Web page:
In 2011 a dedicated search for a suitable KBO using ground telescopes was started. The search has relied mainly on the 8.2-meter Subaru Telescope in Hawaii and the 6.5-meter Magellan Telescopes in Chile. The public helped to scan telescopic images for possible mission candidates by participating in the Ice Hunters project, although that project is now finished. The ground-based search has resulted in the discovery of about 50 new KBOs thus far, but none of them are close enough to the flight path of New Horizons. In June 2014 a search using the Hubble Space Telescope was started. This telescope has a much greater chance of finding a suitable KBO than ground telescopes. The probability that a target for New Horizons will be found is now estimated at about 95%.
Key mission dates
|This section needs additional citations for verification. (January 2011)|
|8 Jun 2001||New Horizons selected by NASA.||After a three month concept study before submission of the proposal, two design teams were competing: POSSE (Pluto and Outer Solar System Explorer) and New Horizons.|||
|13 Jun 2005||Spacecraft departed Applied Physics Laboratory for final testing.||Spacecraft undergoes final testing at Goddard Space Flight Center (GSFC).|||
|24 Sep 2005||Spacecraft shipped to Cape Canaveral||It was moved through Andrews Air Force Base aboard a C-17 Globemaster III cargo aircraft.|||
|17 Dec 2005||Spacecraft ready for in rocket positioning||Transported from Hazardous Servicing Facility to Vertical Integration Facility at Space Launch Complex 41.|||
|11 Jan 2006||Primary launch window opened||The launch was delayed for further testing.|||
|16 Jan 2006||Rocket moved onto launch pad||Atlas V launcher, serial number AV-010, rolled out onto pad.|||
|17 Jan 2006||Launch delayed||First day launch attempts scrubbed because of unacceptable weather conditions (high winds).|||
|18 Jan 2006||Launch delayed again||Second launch attempt scrubbed because of morning power outage at the Applied Physics Laboratory.|||
|19 Jan 2006||Successful launch at 14:00 EST (19:00 UTC)||The spacecraft was successfully launched after brief delay due to cloud cover.|||
|7 Apr 2006||Passes Mars||The probe passed Mars: 1.7 AU from Earth.|||
|13 Jun 2006||Flyby of asteroid 132524 APL||The probe passed closest to the asteroid 132524 APL in the Belt at about 101,867 km at 04:05 UTC. Pictures were taken.|||
|28 Nov 2006||First image of Pluto||The image of Pluto was taken from a great distance, rendering the dwarf planet faint.|||
|10 Jan 2007||Navigation exercise near Jupiter||Long distance observations of Jupiter's outer moon Callirrhoe as a navigation exercise.|||
|28 Feb 2007||Jupiter flyby||Closest approach occurred at 05:43:40 UTC at 2.305 million km, 21.219 km/s.|||
|8 Jun 2008||Passing of Saturn's orbit||The probe passed Saturn's orbit: 9.5 AU from Earth.|||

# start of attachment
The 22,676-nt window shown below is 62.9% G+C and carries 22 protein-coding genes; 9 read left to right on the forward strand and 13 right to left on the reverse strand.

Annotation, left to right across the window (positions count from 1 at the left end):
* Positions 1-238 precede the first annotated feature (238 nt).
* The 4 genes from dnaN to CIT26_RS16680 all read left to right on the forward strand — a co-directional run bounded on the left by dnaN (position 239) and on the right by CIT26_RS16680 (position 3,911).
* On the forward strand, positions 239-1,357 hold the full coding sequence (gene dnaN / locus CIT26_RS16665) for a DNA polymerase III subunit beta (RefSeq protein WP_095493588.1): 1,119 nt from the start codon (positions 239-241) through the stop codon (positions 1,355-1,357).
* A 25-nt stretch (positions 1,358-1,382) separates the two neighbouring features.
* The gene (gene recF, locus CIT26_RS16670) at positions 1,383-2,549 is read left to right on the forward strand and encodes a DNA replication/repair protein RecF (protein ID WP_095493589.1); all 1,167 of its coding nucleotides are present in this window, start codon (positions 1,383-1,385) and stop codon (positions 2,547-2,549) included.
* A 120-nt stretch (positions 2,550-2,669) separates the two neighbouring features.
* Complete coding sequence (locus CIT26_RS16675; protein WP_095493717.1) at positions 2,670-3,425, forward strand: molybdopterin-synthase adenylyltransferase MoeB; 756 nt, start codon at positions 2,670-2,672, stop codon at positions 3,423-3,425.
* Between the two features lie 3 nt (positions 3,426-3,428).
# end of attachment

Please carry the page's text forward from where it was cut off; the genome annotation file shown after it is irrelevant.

|29 Dec 2009||The probe became closer to Pluto than to Earth||Pluto was then 32.7 AU from Earth, and the probe was 16.4 AU from Earth|||
|25 Feb 2010||Half mission distance reached||Half the travel distance of 2.38×109 kilometres (1,480,000,000 mi) was completed.|||
|18 Mar 2011||The probe passed Uranus's orbit||This is the fourth planetary orbit the spacecraft crossed since its start. New Horizons reached Uranus's orbit at 22:00 GMT.|||
|2 Dec 2011||New Horizons drew closer to Pluto than any other spacecraft has ever been.||Previously, Voyager 1 held the record for the closest approach. (~10.58 AU)|||
|11 Feb 2012||New Horizons was 10 AU from Pluto.||Happened at around 4:55 UTC.|||
|1 July 2013||New Horizons captures its first image of Charon||Charon is clearly separated from Pluto using the Long Range Reconnaissance Imager (LORRI).|||
|25 Oct 2013||New Horizons was 5 AU from Pluto.|||
|20 July 2014||Photos of Pluto and Charon||Images obtained showing both bodies orbiting each other, distance 2.8 AU.|||
|25 Aug 2014||The probe passed Neptune's orbit||This was the fifth planetary orbit crossed.|||
|Jan 2015||Observation of Kuiper belt object VNH0004||Distant observations from a distance of roughly 75 million km (~0.5 AU)|||
|Feb 2015||Observations of Pluto begin||New Horizons is now close enough to Pluto for the main science mission to begin.|||
|5 May 2015||Better than Hubble||Images exceed best Hubble Space Telescope resolution.|||
|14 Jul 2015||Flyby of Pluto, Charon, Hydra, Nix, Kerberos and Styx||Flyby of Pluto around 11:47 UTC at 13,695 km, 13.78 km/s. Pluto is 32.9 AU from Sun. Flyby of Charon, Hydra, Nix, Kerberos and Styx around 12:01 UTC at 29,473 km, 13.87 km/s.|||
|2016–20||Possible flyby of one or more Kuiper belt objects (KBOs)||The probe will perform flybys of other KBOs, if any are in the spacecraft's trajectory.|||
|2026||Expected end of the mission||The Dwarf Planets mission will conclude.|||
|2038||New Horizons will be 100 AU from the Sun.||If still functioning, the probe will explore the outer heliosphere.|||